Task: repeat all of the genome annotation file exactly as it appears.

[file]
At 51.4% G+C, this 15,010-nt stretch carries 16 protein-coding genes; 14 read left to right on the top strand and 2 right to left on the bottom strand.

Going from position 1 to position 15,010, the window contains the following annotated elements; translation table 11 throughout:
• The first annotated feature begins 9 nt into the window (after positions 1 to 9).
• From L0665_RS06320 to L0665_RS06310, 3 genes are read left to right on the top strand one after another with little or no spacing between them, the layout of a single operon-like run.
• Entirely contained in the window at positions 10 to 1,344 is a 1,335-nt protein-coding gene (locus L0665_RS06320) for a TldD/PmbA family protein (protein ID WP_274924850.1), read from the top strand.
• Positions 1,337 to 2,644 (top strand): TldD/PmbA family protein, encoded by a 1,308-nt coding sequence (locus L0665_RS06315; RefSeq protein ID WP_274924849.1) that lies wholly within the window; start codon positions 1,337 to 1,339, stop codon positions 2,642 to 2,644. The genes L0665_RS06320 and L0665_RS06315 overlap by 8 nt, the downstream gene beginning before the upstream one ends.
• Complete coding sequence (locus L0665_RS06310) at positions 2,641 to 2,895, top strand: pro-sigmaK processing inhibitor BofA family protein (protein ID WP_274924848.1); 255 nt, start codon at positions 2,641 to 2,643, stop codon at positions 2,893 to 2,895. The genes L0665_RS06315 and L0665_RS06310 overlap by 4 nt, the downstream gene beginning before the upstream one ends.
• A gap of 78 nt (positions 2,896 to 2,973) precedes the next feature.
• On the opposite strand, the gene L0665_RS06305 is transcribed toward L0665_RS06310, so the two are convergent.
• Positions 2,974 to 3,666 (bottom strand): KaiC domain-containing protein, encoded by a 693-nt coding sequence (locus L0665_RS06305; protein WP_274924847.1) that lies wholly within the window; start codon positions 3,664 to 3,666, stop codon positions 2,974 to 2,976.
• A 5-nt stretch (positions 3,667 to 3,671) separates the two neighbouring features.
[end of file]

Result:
At 51.4% G+C, this 15,010-nt stretch carries 16 protein-coding genes; 14 read left to right on the top strand and 2 right to left on the bottom strand.

Going from position 1 to position 15,010, the window contains the following annotated elements; translation table 11 throughout:
• The first annotated feature begins 9 nt into the window (after positions 1 to 9).
• From L0665_RS06320 to L0665_RS06310, 3 genes are read left to right on the top strand one after another with little or no spacing between them, the layout of a single operon-like run.
• Entirely contained in the window at positions 10 to 1,344 is a 1,335-nt protein-coding gene (locus L0665_RS06320) for a TldD/PmbA family protein (protein ID WP_274924850.1), read from the top strand.
• Positions 1,337 to 2,644 (top strand): TldD/PmbA family protein, encoded by a 1,308-nt coding sequence (locus L0665_RS06315; RefSeq protein ID WP_274924849.1) that lies wholly within the window; start codon positions 1,337 to 1,339, stop codon positions 2,642 to 2,644. The genes L0665_RS06320 and L0665_RS06315 overlap by 8 nt, the downstream gene beginning before the upstream one ends.
• Complete coding sequence (locus L0665_RS06310) at positions 2,641 to 2,895, top strand: pro-sigmaK processing inhibitor BofA family protein (protein ID WP_274924848.1); 255 nt, start codon at positions 2,641 to 2,643, stop codon at positions 2,893 to 2,895. The genes L0665_RS06315 and L0665_RS06310 overlap by 4 nt, the downstream gene beginning before the upstream one ends.
• A gap of 78 nt (positions 2,896 to 2,973) precedes the next feature.
• On the opposite strand, the gene L0665_RS06305 is transcribed toward L0665_RS06310, so the two are convergent.
• Positions 2,974 to 3,666 (bottom strand): KaiC domain-containing protein, encoded by a 693-nt coding sequence (locus L0665_RS06305; protein WP_274924847.1) that lies wholly within the window; start codon positions 3,664 to 3,666, stop codon positions 2,974 to 2,976.
• A 5-nt stretch (positions 3,667 to 3,671) separates the two neighbouring features.